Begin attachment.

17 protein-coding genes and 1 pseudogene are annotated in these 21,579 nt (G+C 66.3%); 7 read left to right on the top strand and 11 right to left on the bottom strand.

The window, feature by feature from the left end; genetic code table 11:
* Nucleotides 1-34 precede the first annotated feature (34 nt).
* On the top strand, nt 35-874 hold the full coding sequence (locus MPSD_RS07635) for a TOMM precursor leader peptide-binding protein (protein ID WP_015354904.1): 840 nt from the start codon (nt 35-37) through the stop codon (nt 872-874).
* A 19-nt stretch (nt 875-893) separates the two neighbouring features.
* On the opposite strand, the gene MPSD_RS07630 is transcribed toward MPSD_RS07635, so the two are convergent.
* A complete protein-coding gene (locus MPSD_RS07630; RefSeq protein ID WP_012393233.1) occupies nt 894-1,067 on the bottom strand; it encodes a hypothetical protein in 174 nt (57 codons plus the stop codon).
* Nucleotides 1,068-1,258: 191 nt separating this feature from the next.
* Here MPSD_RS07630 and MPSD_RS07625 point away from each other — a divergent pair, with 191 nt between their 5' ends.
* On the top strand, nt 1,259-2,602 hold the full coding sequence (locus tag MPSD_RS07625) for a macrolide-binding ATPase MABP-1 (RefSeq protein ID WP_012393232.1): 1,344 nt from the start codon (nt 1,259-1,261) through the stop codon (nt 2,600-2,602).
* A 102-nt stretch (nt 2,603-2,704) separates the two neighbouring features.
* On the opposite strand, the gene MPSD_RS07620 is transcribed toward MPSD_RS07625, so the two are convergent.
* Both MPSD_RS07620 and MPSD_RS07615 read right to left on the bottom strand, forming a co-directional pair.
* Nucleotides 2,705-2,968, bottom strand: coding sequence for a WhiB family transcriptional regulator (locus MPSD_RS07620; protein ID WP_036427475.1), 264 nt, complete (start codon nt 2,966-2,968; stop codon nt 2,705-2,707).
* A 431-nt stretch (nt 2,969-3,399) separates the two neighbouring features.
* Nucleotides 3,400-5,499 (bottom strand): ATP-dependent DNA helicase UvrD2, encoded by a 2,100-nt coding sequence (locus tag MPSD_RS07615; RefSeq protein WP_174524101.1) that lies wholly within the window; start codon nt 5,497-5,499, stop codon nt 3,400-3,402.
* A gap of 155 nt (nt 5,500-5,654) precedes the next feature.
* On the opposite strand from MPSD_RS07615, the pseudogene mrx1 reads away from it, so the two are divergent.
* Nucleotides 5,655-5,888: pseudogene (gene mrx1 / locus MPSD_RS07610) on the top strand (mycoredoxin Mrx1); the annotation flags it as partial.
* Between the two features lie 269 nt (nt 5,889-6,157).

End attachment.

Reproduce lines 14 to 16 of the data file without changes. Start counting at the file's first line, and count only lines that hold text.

* Nucleotides 2,705-2,968, bottom strand: coding sequence for a WhiB family transcriptional regulator (locus MPSD_RS07620; protein ID WP_036427475.1), 264 nt, complete (start codon nt 2,966-2,968; stop codon nt 2,705-2,707).
* A 431-nt stretch (nt 2,969-3,399) separates the two neighbouring features.
* Nucleotides 3,400-5,499 (bottom strand): ATP-dependent DNA helicase UvrD2, encoded by a 2,100-nt coding sequence (locus tag MPSD_RS07615; RefSeq protein WP_174524101.1) that lies wholly within the window; start codon nt 5,497-5,499, stop codon nt 3,400-3,402.